In this paper, we focus on the surface decontamination of carbon-based NMs which are regarded as one of the most common types of NMs. We propose chemical (solvents, surfactants, etc.) cleaning as a potential method for surface decontamination of carbon-based NMs. In Section 2, we provide an overview of the current state of literature for common categories of solving media and summarize the solubility data for most carbon-based NMs. In Section 3, we discuss our preliminary results on surface decontamination of silicon wafers covered with single- and multiwalled CNTs using a simple wiping procedure and we quantify the removal efficiency of different solvents using scanning microscope imaging of samples before and after cleaning. Finally, conclusions will be derived and the need for further studies will be discussed in Section 4.
2. Chemical Cleaning
Chemical cleaning (or solvent cleaning) is used conventionally for the removal of residues, contaminants, or soils deposited on or attached to a substrate surface. The basic concept of chemical cleaning is to dissolve or suspend the contaminants and to eliminate them by the removal of the cleaning media. Studies on the solubility of nanomaterials have shown that many engineered NMs have minimal solubility and dispersibility in water or many common solvents [65–68]. For example, CNTs are shown to be neither soluble nor wettable by water or many other solvents, making them hard to be physically dispersed which in addition to cleaning is critical for obtaining individual CNTs for research and other applications [69–71]. Therefore, various surfactants [65, 69, 72–76], solvents [77–82], and polymers [83–85], as well as DNA [86–88] have been explored to noncovalently dissolve and disperse CNTs into a liquid phase. Figure 1 summarizes the solubility of single-walled CNT in various solvents as reported in the literature. In general, surfactants (short for surface active agents) are more effective for dissolving higher quantities of single-walled and multiwalled CNTs in water compared to most available solvents. The use of surfactants for the cleaning process is particularly of high interest for a number of reasons; water is a safe and convenient substance and surfactants are cheap, commercially available, and easy to use. The highest solubility is currently reported for an aqueous solution of gum arabic (15% wt), where 3% wt. (~30 mg/mL) solubility was obtained using sonication at 50 W and 43 kHz for a relatively short duration of 15–20 minutes . We have also explored the available data on solubility of other common carbon-based NMs. In Figure 2, we have summarized the available results on the solubility of C60 fullerene in different solvents. Motivations for studying the solubility of fullerenes in solvents include exploring chemical reactions pathways for fullerene, their purification methods, and extracting higher fullerenes [66, 89–101]. Also, the aqueous solubility of fullerenes with the use of surfactants has been investigated for potential biological applications and the results are included in Figure 2 [102–106]. The differences in the reported solubility of fullerenes in a specific solvent in different studies can be attributed to the effects of temperature, illumination, or sonication during the solving process. Extraordinary temperature dependence is observed in the solubility of fullerene C60 in some solvents, reaching its maximum magnitude near 280 K and decreasing remarkably by increasing the temperature above this value [97, 107, 108]. In addition, there are studies investigating the solubility of higher-order fullerenes [90, 91, 93, 96–98] or combinations of different-order fullerenes  in various solvents. Studies performed on the solubility of fullerenes in aqueous media suggest that the solubility rates of fullerene in water-surfactants are several orders of magnitude less than the solubility rates obtained by successful solvents.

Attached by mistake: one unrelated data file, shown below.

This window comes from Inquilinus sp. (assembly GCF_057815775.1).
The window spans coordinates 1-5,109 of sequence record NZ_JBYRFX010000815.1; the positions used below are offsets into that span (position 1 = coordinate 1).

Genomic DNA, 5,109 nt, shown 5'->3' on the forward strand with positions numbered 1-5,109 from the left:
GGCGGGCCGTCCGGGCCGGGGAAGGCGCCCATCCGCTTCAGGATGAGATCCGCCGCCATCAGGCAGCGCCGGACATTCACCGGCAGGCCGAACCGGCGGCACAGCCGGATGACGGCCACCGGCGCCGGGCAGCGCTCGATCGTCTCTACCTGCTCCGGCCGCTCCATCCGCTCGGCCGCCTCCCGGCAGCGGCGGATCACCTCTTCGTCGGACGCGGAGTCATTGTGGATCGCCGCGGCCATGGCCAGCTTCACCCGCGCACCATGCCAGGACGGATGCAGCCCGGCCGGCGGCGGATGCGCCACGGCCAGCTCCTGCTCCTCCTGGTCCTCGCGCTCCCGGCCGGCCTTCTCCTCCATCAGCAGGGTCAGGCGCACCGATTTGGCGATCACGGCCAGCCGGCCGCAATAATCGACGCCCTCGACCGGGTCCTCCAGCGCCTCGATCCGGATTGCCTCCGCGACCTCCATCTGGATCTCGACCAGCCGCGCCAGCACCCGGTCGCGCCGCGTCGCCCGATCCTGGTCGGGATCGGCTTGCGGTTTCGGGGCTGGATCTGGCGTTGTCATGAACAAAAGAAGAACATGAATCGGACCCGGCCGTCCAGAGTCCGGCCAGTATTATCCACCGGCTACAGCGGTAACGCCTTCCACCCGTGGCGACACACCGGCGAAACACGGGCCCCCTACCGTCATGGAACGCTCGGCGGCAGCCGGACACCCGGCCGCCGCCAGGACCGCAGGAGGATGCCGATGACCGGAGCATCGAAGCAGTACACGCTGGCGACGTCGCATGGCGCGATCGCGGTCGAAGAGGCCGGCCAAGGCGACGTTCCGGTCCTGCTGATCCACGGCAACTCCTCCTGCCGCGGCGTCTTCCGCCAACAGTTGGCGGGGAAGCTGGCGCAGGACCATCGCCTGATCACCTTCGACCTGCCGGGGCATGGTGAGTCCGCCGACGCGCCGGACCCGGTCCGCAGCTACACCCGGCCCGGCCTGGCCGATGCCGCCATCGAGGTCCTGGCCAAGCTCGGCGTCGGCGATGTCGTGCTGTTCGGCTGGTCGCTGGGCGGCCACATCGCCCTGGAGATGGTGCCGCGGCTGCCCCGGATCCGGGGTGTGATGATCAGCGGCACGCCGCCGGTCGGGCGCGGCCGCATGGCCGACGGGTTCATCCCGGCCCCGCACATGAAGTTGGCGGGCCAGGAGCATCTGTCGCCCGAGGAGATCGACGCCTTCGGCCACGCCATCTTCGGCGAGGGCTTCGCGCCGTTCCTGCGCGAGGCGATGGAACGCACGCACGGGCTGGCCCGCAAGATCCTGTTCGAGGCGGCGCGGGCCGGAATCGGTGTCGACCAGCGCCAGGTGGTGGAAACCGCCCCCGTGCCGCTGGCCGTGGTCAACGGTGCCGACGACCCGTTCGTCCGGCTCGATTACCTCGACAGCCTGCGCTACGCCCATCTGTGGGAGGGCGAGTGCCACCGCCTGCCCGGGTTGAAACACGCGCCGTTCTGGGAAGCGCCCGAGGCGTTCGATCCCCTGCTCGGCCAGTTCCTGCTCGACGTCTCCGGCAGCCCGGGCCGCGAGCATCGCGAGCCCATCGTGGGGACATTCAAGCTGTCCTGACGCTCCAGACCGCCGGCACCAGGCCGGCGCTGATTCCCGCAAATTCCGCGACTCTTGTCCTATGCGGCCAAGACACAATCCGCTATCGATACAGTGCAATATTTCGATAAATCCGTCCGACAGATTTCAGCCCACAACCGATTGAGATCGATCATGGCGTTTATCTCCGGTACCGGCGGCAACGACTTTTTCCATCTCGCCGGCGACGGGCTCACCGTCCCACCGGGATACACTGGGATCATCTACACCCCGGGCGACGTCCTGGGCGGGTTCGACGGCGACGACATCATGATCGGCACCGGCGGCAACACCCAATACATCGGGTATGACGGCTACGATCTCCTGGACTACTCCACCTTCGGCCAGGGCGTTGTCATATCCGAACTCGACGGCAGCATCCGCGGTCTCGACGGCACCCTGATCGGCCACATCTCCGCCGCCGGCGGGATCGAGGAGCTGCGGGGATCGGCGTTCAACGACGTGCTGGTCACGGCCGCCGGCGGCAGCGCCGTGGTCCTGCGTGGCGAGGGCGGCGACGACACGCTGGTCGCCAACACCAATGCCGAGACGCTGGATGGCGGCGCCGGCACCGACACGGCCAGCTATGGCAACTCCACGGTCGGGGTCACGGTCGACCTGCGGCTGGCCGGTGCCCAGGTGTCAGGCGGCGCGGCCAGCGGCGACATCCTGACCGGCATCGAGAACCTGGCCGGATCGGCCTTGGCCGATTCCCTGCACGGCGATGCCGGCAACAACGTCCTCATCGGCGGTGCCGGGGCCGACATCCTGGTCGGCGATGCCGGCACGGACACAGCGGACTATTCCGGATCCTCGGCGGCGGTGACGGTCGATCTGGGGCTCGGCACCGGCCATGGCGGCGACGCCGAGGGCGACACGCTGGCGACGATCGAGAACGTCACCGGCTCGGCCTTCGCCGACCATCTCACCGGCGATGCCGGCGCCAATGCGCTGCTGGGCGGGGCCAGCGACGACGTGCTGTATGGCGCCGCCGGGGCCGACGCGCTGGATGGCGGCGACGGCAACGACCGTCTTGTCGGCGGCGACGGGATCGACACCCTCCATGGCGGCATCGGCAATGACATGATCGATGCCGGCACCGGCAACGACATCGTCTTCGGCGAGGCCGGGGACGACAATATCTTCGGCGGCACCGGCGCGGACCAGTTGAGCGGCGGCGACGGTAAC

Since CNTs are one of the most common carbon-based NMs, we have discussed the efficiency of different solvents for dissolving CNTs in the following sections in more details.
2.1. Surfactants as the Cleaning Media
Surfactants can weaken the strong bond between particles and substrate by reduction of the surface tension, prevention of particle readhesion by creating a repulsive zone between the particles and substrate, and suspension of the particles in the solution by their amphiphilic mechanism . When surfactants are available in adequate concentrations in the solution, they get adsorbed on the surface of CNTs, forming cylindrical micelles or hemimicelles which make CNTs soluble in water . It is necessary that the amount of surfactant dissolved in the aqueous media should be far exceeding the surfactant critical micelle concentration to ensure that enough surfactant molecules can be absorbed onto the surface of the nanotubes to make them suspended and dissolved in water. For example, Sun et al.  obtained the optimum concentration of some surfactants for suspending CNTs as equal to 10 mg/mL. However, critical micelle concentrations for these surfactants from the literature are far less than 10 mg/mL . In the use of surfactants as the cleaning media combined use of surfactants and mechanical removal might be necessary to fully overcome the adherence of NMs to substrates [110, 112].